The office of Supreme Commander Min Aung Hlaing has accelerated its use of Twitter since being banned from Facebook yesterday over its role in what UN investigators have described as genocide against the Rohingya in Rakhine State.
“International experts, most recently in a report by the UN Human Rights Council-authorized Fact-Finding Mission on Myanmar, have found evidence that many of these individuals and organizations committed or enabled serious human rights abuses in the country. And we want to prevent them from using our service to further inflame ethnic and religious tensions,” Facebook announced yesterday after removing the supreme commander and 19 other people and organizations from the platform.
Within the next few hours, another account bearing the military chief’s name appeared on Facebook and was quickly removed.
Today, with Facebook no longer a viable outlet for his office’s messaging, activity on the supreme commander’s official Twitter account jumped to more than three times its daily average.
The Twitter account @cincdsmyanmar was created on Sept. 1, 2017, during the height of the military operations that drove more than 700,000 Rohingya civilians from Myanmar into Bangladesh – the same day Myanmar soldiers and police arrested 10 Rohingya men and boys who would be summarily executed the following day and buried in a mass grave outside the village of Inn Din.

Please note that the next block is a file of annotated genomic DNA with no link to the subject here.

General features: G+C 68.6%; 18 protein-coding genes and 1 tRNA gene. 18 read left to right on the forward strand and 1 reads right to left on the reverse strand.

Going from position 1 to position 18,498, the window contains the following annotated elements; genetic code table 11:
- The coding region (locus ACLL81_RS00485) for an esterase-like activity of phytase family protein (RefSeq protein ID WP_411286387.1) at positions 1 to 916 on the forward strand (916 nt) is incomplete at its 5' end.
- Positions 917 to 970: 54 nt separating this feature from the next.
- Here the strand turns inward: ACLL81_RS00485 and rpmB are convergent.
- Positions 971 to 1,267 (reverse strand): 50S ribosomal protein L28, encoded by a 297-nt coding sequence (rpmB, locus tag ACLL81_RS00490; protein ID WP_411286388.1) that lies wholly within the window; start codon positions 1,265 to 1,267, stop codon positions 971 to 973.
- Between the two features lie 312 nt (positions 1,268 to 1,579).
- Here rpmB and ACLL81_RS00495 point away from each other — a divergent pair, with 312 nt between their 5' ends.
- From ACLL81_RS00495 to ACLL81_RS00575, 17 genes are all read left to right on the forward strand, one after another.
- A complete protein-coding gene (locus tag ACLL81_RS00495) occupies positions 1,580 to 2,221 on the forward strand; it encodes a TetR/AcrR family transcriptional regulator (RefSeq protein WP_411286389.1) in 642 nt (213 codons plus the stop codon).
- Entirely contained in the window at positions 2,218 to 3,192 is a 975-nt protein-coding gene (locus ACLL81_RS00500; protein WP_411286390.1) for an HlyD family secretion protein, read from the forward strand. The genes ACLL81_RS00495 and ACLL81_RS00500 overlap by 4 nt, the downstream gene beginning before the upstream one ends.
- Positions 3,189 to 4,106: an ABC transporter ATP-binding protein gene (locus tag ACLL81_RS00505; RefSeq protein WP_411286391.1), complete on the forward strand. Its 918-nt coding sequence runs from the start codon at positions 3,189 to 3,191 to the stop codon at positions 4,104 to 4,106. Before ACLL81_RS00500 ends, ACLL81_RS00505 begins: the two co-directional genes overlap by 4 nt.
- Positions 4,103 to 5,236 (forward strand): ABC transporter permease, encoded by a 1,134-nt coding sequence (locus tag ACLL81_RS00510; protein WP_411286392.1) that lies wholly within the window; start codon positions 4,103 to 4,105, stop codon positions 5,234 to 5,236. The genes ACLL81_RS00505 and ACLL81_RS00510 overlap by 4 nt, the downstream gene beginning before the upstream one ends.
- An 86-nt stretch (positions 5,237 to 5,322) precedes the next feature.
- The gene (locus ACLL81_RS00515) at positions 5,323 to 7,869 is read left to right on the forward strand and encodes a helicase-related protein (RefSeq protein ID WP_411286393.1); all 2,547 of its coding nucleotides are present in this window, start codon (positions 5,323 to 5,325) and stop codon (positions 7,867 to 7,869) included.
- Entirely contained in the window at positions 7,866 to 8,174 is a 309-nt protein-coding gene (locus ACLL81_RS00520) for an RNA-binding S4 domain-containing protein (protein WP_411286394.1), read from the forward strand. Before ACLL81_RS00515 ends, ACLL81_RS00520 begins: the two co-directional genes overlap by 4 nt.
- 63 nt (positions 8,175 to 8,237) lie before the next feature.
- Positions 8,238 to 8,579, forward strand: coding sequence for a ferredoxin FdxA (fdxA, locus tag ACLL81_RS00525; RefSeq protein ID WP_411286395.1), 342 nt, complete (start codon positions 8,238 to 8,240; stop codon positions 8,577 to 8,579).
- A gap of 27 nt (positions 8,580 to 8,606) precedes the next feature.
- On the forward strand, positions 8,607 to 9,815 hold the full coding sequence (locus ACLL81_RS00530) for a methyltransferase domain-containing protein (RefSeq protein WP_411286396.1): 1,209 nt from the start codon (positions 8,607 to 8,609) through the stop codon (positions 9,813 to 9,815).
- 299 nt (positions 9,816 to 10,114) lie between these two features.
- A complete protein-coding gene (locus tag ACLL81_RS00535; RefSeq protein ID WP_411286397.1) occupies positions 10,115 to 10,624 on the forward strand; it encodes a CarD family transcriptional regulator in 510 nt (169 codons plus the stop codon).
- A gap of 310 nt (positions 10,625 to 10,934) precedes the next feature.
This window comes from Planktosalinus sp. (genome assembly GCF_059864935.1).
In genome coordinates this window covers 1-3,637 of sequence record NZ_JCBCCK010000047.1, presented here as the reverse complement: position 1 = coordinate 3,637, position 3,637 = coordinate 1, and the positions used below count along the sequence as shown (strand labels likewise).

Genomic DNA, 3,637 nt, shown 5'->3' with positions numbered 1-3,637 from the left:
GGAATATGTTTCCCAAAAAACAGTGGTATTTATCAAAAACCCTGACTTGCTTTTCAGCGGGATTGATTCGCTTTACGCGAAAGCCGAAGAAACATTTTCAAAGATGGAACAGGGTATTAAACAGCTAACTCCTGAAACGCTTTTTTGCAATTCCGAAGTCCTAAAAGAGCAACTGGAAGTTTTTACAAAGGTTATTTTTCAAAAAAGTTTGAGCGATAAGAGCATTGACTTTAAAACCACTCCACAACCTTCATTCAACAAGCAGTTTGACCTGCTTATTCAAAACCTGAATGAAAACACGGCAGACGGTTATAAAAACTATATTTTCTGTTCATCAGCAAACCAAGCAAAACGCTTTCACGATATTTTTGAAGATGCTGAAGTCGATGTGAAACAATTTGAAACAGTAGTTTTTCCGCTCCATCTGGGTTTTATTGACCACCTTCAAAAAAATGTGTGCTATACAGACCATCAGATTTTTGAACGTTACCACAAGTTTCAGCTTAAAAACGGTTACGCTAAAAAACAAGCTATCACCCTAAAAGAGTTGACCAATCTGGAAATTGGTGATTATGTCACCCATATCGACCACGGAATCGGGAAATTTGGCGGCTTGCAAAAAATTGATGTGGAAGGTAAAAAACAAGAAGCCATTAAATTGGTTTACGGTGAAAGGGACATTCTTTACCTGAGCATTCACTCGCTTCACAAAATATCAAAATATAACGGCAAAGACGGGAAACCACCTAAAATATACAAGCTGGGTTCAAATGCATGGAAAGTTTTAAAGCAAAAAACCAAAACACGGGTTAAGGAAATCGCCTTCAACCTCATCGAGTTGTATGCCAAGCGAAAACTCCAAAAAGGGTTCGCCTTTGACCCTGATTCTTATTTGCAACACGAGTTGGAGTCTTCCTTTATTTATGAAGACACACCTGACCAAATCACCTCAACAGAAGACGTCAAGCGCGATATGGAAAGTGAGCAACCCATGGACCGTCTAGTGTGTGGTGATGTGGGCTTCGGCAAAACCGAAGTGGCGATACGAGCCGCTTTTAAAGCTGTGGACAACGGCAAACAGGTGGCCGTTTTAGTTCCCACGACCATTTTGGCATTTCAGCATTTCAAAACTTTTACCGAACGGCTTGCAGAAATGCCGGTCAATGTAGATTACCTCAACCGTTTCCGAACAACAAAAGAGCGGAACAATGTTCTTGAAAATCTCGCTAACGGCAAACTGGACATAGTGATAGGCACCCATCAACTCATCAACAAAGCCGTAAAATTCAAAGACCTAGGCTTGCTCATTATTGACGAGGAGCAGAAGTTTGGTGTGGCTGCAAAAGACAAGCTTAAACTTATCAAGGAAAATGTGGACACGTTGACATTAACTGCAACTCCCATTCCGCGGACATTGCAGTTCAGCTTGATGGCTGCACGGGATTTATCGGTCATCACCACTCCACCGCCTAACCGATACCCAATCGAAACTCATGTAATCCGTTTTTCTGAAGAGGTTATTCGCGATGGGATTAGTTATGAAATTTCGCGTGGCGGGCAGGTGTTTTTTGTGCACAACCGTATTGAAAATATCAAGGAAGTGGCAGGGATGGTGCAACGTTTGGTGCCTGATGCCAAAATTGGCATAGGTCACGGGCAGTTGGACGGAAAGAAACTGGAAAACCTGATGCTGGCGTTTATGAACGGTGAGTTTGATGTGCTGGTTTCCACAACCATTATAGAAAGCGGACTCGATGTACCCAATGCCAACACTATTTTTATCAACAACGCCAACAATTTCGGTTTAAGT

The account has tweeted 493 times in the last 361 days, giving it a daily average of 1.36 tweets. In the days before he was banned from Facebook, Min Aung Hlaing tweeted no more than three times per day and went several days without tweeting at all.
By this afternoon, the supreme commander had tweeted five times in a single day.
The general’s tweets have also stopped including links to Facebook posts since his office’s page no longer exists. Instead, the tweets link directly to news items on the website of the military-run newspaper Myawady, which was also among the pages deleted by Facebook yesterday over its owner’s role in the genocide.
Another account ostensibly belonging to Min Aung Hlaing – @SGMinAungHlaing – has been tweeting news about the supreme commander since it was created on Aug. 2, 2016, linking to both his office’s Facebook page and his personal website. The account tweeted twice on Aug. 26, before the Facebook ban, but it has not tweeted since.
A Twitter spokesperson reached by Coconuts via email declined to comment on whether the company has any plans to take action against accounts linked to the genocide of the Rohingya.